Campaign strategies for New Democracy and SYRIZA

Campaign strategies for New Democracy and SYRIZA

There is a tendency for main opposition SYRIZA to be underestimated in public opinion polls. This happened repeatedly in the past decade. In that context the massive difference between the two main parties shown in most surveys seems fictitious.

It is hard to believe that after four years in power, New Democracy continues to enjoy the same – if not greater – popularity over SYRIZA as it did in the elections of July 2019, when the conservatives got 39.8% of the vote and the leftists 31.5%.

Probably closer to reality is the feeling that the difference in the upcoming elections will be much smaller.

It is also clear that this is not 2015 and certainly not the first eight months of that year. From the perspective of political stance and experience, SYRIZA is a very different party today to what it was in 2015. It is a systemic player that has governing experience which most likely will bring in new faces that will appeal to the electorate.

Through this prism, wouldn’t it be better and more effective for New Democracy to put forward a positive narrative instead of arguing that anything except its re-election will spell disaster for the country? Fearmongering will lose traction fast, especially among undecided voters and centrist citizens who are worried.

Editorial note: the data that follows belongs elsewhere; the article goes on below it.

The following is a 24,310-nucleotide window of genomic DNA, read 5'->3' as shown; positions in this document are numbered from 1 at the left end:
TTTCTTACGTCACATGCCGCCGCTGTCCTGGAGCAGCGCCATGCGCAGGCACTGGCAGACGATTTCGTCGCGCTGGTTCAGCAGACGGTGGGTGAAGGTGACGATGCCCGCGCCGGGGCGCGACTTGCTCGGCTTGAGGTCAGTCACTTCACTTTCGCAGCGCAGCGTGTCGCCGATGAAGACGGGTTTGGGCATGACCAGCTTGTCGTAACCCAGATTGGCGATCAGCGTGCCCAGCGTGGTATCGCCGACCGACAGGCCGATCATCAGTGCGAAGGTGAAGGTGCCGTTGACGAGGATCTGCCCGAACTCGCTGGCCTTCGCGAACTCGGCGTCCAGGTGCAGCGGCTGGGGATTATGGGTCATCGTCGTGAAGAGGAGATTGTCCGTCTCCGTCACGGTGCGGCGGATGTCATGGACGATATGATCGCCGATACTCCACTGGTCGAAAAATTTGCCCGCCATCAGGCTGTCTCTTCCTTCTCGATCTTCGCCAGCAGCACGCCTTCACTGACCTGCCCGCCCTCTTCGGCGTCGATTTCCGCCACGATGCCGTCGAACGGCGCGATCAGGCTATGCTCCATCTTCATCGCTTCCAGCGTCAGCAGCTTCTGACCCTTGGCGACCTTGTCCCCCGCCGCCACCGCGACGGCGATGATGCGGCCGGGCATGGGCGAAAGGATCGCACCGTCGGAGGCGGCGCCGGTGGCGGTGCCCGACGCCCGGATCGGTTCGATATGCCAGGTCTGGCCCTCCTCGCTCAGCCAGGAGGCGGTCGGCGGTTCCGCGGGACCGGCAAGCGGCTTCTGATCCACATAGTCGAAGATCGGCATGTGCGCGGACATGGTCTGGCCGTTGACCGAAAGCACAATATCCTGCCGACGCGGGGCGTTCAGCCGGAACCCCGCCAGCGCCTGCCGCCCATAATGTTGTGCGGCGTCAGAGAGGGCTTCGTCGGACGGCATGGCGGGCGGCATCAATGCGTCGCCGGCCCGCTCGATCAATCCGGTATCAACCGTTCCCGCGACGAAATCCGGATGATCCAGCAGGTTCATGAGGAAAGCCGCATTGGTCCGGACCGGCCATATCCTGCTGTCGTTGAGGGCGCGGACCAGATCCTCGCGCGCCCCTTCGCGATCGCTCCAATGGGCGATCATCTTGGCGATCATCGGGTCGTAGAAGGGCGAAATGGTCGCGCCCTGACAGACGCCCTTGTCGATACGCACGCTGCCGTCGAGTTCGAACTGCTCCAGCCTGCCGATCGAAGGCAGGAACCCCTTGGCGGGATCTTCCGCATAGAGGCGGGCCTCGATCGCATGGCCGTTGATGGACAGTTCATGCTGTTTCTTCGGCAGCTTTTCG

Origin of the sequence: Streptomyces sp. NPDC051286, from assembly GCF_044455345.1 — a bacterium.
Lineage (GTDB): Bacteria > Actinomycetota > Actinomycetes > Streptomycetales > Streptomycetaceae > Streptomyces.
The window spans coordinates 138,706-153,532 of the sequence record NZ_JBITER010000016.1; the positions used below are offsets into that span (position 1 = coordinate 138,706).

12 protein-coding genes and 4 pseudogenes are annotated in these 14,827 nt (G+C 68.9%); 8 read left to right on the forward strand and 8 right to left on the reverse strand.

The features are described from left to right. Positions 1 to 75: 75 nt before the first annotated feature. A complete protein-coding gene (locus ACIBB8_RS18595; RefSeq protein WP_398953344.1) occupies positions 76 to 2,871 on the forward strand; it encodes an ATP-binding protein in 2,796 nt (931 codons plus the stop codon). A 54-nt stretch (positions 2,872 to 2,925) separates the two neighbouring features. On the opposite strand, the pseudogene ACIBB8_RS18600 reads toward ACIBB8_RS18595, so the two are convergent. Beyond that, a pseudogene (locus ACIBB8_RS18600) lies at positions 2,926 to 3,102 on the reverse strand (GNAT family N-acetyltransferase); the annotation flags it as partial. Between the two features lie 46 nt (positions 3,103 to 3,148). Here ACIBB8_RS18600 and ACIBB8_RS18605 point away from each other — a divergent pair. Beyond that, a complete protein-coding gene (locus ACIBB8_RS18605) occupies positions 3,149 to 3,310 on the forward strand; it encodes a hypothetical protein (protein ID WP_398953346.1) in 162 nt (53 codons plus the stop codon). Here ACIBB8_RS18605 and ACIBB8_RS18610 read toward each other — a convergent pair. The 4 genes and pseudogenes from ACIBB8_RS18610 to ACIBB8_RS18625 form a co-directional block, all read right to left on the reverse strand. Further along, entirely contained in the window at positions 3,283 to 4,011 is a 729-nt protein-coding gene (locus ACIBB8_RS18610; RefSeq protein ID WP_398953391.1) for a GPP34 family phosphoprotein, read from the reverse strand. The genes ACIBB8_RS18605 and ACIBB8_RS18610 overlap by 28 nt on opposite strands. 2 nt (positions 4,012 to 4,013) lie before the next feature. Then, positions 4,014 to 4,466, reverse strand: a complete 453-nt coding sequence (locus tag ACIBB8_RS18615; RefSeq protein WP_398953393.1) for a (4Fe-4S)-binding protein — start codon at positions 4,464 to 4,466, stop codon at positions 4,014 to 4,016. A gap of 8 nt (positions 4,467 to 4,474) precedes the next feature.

SYRIZA has every reason to convey pragmatism and offer a more social-democratic bent. Whether it will succeed and convince voters too is the challenge it faces.

On the other hand, the question for New Democracy is whether it would be wiser to invest in a positive view of the future instead of fear about the past.

ND seems to still be holding out, despite the natural wear and tear from a full term in power. For the time being it is withstanding the pressure. Mistakes have been made, some of them extremely serious, which the opposition will obviously exploit. Both SYRIZA and PASOK will make a point of talking about inflation, the wiretapping affair and the various misdeeds of lawmakers to argue that the country needs political change.

How does ND plan to respond? What is its strategy? Might offense be the best defense? Ask for the support of voters not because the country will be ruined if it loses, but because, it could argue, it is the better party and wants to be judged by its achievements. Try to convince people by reminding them of what it has accomplished, the crises it has dealt with, the challenges it has overcome and the results of all this.

Elections are not won on fearmongering and harping on about the past, which it can’t be sure will convince many, but on defending your record and projecting an optimistic vision for the future. 

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